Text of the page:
The patch, or blob, of hot water is a bit too far off the New Zealand coast for Kiwis to feel its benefits.
The patch, or blob, of hot water is a bit too far off the New Zealand coast for Kiwis to feel its benefits.

What is the weird ‘hot blob’ found in the ocean?

It's the summer marine heatwave attracting huge attention - a massive blob of hot water off the eastern coast of New Zealand.

Right now the southern reaches of the Pacific Ocean is one of the warmest sea spots on the planet with temperatures of up to 20C appearing as a bright red blob on satellite images, the NZ Herald reports.

Professor James Renwick, a weather and climate researcher at Victoria University, has a simple explanation for the phenomenon: "It's just a patch of water that's had a lot of sunny skies and not much wind".

Experts say the ‘hot blob’ is an extremely warm mass of water. Picture: ClimateReanalyzer.org
Experts say the ‘hot blob’ is an extremely warm mass of water. Picture: ClimateReanalyzer.org

In fact, a very big patch of water measuring tens of thousands of square kilometres where the water is 4C above the average temperature of 10c to 15C on a similar latitude to Wellington in the Pacific Ocean.

The central hot spot is about the size of the North Island (114,000sq km) or the South Island (150,000sq km). The wider area is larger than both islands combined.

"Sea temperatures don't actually vary too much and a degree, plus or minus, is quite a big deal and this area is probably four degrees or more than that above average and that's pretty huge.

"Right in the centre of the "blob" it's likely to be more than six degrees warmer than average.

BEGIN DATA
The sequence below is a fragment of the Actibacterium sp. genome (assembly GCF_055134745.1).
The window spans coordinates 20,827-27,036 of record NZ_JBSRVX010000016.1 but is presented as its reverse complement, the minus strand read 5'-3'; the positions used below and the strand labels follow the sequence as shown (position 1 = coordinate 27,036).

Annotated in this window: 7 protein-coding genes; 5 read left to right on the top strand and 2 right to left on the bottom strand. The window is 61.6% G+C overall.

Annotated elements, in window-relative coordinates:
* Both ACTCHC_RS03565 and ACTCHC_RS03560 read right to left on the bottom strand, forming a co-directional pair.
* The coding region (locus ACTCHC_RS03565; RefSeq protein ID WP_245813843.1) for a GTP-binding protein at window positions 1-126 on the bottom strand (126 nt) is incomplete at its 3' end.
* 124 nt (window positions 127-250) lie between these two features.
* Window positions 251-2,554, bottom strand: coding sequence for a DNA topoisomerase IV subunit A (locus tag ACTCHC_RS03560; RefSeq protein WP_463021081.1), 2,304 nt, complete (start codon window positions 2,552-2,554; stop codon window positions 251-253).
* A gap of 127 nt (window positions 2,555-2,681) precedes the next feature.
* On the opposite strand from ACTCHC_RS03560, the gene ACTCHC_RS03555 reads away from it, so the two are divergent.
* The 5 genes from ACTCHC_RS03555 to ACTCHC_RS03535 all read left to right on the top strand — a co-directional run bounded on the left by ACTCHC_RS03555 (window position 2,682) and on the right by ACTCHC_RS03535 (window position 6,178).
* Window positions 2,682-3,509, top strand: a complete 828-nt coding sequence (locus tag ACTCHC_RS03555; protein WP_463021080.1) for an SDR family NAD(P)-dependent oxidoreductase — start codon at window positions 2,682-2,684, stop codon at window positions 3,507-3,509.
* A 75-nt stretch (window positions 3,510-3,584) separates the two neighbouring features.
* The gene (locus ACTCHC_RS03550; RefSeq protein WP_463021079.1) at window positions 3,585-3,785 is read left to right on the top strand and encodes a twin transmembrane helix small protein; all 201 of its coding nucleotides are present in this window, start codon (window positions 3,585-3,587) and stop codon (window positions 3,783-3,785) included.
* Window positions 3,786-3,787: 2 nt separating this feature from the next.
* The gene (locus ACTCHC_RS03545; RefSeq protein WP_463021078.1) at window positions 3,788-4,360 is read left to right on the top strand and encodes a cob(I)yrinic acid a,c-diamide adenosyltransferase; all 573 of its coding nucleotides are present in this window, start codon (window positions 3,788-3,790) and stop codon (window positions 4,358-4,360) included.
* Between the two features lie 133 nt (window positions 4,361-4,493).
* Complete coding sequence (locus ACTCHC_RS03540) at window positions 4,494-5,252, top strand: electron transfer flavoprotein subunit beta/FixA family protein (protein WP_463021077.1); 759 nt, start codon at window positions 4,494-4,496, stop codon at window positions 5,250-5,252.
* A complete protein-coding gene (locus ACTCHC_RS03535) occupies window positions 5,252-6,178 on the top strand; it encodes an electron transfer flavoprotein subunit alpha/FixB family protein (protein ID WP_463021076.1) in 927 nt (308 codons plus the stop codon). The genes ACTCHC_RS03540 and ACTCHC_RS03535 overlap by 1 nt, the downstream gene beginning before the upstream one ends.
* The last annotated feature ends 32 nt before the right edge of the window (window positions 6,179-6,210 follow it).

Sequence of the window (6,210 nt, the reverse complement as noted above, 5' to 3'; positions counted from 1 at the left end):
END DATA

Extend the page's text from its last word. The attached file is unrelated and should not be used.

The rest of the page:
"It's extremely warm water in terms of differences from average, it's got to be one of the warmest spots on the planet at the moment," said Renwick.

At 20C, the blob in the southern Pacific is getting up there with temperatures in the Tropics that start in the 20s and reach 30C.

The coldest seas are in Antarctica and the Arctic Ocean where water freezes at -2C because of salt content.

The centre of the blob is more than 6C above average. Picture: EarthWindMap/ NZ Herald
The centre of the blob is more than 6C above average. Picture: EarthWindMap/ NZ Herald

Renwick said the waters out to the east of the country had been experiencing "quite high pressures, sunny skies, light winds, so the surface of the ocean would warm up quite quickly".

"But if the winds are strong then it gets all stirred up.

"If it's not being stirred enough, the warming from the sun and so on will just be absorbed at the surface of the ocean where you get this quite thin layer of very warm water, so what I'm wondering is, how deep is this very warm blob?"

Renwick said it was likely the shallow layer of warm water, possibly up to 50m below the surface, would likely fade and then dissipate as it heads towards South America.

This will happen as the wind picks up and the layer of warm water mixes with cooler water over the next few weeks.

How far it travels towards South America, Renwick could not say, but if it did not break down over the next month and lasted for a couple of months "it may get reasonably close" but doubted it would reach the coast.

The blob is a thin layer of water up to 50m deep.
The blob is a thin layer of water up to 50m deep.

Renwick said the blob was not a sign of global warming, just what happens in the ocean. A similar blob occurred at the Bering Sea in September.

An image, taken on Monday by the Climate Reanalyzer website, comes after the Herald reported earlier this month that scientists weren't ruling out another marine heatwave which will further melt glaciers over summer.

Throughout November, some sea temperatures grew up to 10 degrees in a matter of weeks while land temperature records were also breaking.

"A stormier start to December has meant coastal waters have had a lot more mixing and sea temperatures actually dropped slightly for a while - but are on the rise again for many parts of the country," said Niwa meteorologist Nava Fedaeff, adding that there might be another slight dip in the week ahead.

In September this year, it proved the first time in more than 30 months that seas were cooler than normal.

This story originally appeared in the NZ Herald and has been reproduced with permission


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